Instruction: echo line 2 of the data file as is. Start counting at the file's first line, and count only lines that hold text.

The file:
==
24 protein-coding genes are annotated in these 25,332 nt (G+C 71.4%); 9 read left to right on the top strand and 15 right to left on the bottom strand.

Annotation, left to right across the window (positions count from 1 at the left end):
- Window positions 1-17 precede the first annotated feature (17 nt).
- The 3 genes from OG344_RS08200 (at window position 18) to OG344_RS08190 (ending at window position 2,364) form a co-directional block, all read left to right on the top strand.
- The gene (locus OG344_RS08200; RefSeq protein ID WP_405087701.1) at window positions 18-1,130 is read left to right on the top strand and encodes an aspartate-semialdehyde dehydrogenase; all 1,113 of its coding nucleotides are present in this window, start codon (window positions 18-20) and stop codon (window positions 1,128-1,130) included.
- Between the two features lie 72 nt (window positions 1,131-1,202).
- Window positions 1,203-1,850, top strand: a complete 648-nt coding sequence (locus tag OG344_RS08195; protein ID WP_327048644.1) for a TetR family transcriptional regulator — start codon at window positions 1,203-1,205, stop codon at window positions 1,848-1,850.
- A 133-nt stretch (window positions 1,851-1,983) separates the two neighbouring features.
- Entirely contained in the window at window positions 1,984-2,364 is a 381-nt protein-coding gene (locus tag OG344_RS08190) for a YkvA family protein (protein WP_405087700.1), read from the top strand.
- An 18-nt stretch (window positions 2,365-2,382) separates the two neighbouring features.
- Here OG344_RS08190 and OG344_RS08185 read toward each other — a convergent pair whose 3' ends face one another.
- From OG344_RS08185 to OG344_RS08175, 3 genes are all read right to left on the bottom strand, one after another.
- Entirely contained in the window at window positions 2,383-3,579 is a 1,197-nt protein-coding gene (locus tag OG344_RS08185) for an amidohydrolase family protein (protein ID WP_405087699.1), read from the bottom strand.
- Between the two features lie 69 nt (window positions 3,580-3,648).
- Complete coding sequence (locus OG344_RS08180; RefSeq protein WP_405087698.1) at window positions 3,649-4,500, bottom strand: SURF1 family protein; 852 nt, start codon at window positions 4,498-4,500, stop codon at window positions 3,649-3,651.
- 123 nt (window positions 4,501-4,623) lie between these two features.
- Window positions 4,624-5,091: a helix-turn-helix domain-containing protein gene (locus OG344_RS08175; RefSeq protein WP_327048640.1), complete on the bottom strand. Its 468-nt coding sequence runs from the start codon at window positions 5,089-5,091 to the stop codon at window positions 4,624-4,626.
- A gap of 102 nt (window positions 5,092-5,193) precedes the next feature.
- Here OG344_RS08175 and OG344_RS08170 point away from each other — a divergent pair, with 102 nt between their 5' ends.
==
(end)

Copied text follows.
Annotation, left to right across the window (positions count from 1 at the left end):